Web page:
It’s about time we set a higher bar for analytics

First off – I have no interest in being nuanced here about data vs information , big data vs regular data , BI vs Analytics vs Reporting and so on . Use the terms you like in the following rant . If all we missed today was the nuance between these terms , we would have been in a better place already .

There might not be a more tired part of technology out there today than Analytics . It’s been a top CIO concern for as long as I can remember . It is a top concern for me personally as an executive running a business at my employer . There are very few people who are truly happy with their ability to make sense of data . And no wonder BI companies young and old are all thriving and marketing their hearts out that they are already in “next gen”.

Big data – and the Gartner 3V model – brought good focus on information management side . But it did not exactly democratize “data based decision making “.

We don’t need to get into high volume or velocity or variety of data to see the failings of today’s BI . The thought leadership in analytics is along the lines of “ask good questions to get good answers”. This is a much needed part of analytics for sure – we should have the sophistication in our systems to answer the best and most complex questions . However – that should be more of a table stakes thing in the world of data .

For analytics to take a leap into “next gen” – pretty visualization is not enough either . It is a little more along the way into future than the ability to answer complex questions . An answer is not good if the user does not understand what the system is trying to say . So yes – let’s find more and more ways to visualize data . It’s a good thing that some companies got started with it and are making progress .

Before I leave the topic of visualization – I have to say this . For a given question and its answer , computers must be able to provide a default representation that is the “theoretical best” , without a user being asked to create a representation from scratch every time . By all means – allow the user to change things around , but there is very little value in making a user guess what is the best representation visually . The type of chart , positioning in screen , scale , default filters are all things that software should be able to figure out by itself . Personalization is important – but again it should be treated as table stakes by now .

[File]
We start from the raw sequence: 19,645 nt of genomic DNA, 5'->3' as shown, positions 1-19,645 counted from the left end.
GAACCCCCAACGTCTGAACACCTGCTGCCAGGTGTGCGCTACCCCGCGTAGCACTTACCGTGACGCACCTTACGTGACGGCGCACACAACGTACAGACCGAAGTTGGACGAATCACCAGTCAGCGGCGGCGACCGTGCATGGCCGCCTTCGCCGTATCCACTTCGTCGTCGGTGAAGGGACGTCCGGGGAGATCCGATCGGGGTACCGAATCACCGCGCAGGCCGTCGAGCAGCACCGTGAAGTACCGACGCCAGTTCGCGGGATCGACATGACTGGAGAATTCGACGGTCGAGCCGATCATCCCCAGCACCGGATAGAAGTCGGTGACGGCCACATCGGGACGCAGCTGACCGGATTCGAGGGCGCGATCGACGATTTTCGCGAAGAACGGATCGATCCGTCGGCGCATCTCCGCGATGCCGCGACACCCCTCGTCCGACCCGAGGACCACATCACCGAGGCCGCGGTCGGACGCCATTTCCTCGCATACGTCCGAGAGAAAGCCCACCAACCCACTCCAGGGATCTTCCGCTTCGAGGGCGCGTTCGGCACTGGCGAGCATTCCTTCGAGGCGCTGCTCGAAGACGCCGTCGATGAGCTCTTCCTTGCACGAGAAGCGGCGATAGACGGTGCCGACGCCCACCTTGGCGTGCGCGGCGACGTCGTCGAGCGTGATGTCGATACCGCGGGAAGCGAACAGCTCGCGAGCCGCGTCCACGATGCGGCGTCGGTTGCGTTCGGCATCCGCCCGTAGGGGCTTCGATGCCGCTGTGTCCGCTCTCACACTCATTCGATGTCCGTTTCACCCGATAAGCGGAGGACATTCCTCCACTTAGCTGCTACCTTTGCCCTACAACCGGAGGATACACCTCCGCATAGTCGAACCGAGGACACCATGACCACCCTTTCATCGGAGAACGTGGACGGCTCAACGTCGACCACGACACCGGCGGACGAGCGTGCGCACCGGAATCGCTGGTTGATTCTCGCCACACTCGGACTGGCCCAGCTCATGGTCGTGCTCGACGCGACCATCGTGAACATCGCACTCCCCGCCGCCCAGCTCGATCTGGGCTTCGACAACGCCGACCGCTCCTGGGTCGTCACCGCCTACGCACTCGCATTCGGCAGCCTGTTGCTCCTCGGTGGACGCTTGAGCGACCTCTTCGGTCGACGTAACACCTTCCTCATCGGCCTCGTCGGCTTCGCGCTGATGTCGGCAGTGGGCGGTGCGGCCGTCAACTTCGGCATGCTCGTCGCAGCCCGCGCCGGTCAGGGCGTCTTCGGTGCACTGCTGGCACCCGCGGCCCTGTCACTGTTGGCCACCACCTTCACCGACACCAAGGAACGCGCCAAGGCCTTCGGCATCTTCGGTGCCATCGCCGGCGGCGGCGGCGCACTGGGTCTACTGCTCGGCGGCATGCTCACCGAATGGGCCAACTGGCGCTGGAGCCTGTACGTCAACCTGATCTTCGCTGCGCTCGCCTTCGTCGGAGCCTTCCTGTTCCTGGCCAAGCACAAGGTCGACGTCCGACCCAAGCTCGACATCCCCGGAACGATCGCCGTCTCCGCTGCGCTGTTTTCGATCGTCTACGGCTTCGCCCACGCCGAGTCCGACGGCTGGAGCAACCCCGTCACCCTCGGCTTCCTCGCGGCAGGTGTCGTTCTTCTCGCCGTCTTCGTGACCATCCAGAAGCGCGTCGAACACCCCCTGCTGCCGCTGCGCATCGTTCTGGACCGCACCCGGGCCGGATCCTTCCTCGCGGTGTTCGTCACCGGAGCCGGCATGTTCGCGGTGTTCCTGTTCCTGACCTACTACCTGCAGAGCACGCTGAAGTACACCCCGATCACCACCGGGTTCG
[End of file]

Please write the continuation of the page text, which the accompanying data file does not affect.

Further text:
But there is a gap that still remains at the core . If the best we can do is “ask good questions to get good answers”, we are still stuck in the world of art , and refusing to move a bit closer to science .

My hope is that we start building systems that can
1. look at available data and start by
2. offering clues to what kind of questions can be asked of it ,
3. what kind of meaningful patterns the software can be seen already ,
4. and what kind of data would be great to add to currently available data set to make even better inferences .

Sure , the person who can ask better questions will still retain their edge in making better use of the data – but if the system can prompt decent questions to users , I think this whole promised land of “data driven decisions” would be a lot closer to where we are now than if we inched along the current trajectory .

This might be really hard to do as a generic horizontal platform capability in near future . But if vendors focused on taking this approach for targeted vertical apps , a lot of these challenges can be mitigated . Such learning can then be used to build horizontal general purpose solutions over time if it makes sense .

It all starts with setting a higher bar of expectations of analytics – incremental innovation won’t cut it .


Published by Vijay Vijayasankar

Son/Husband/Dad/Dog Lover/Engineer. Follow me on twitter @vijayasankarv. These blogs are all my personal views - and not in way related to my employer or past employers

One thought on “It’s about time we set a higher bar for analytics

  1. I agree that analytics need a re-think, but have a somewhat different perspective on the gaps. The #1 failing in my opinion is *actionability*. Analytics need to be integrated into our normal workstreams rather than a separate app/task, and the outcomes of analytic insights need to be instantly translated into action, whether automatically or human initiated. And the context needs to be shared between analytic outputs and transactional/operational system inputs. This is where UX matters a lot.


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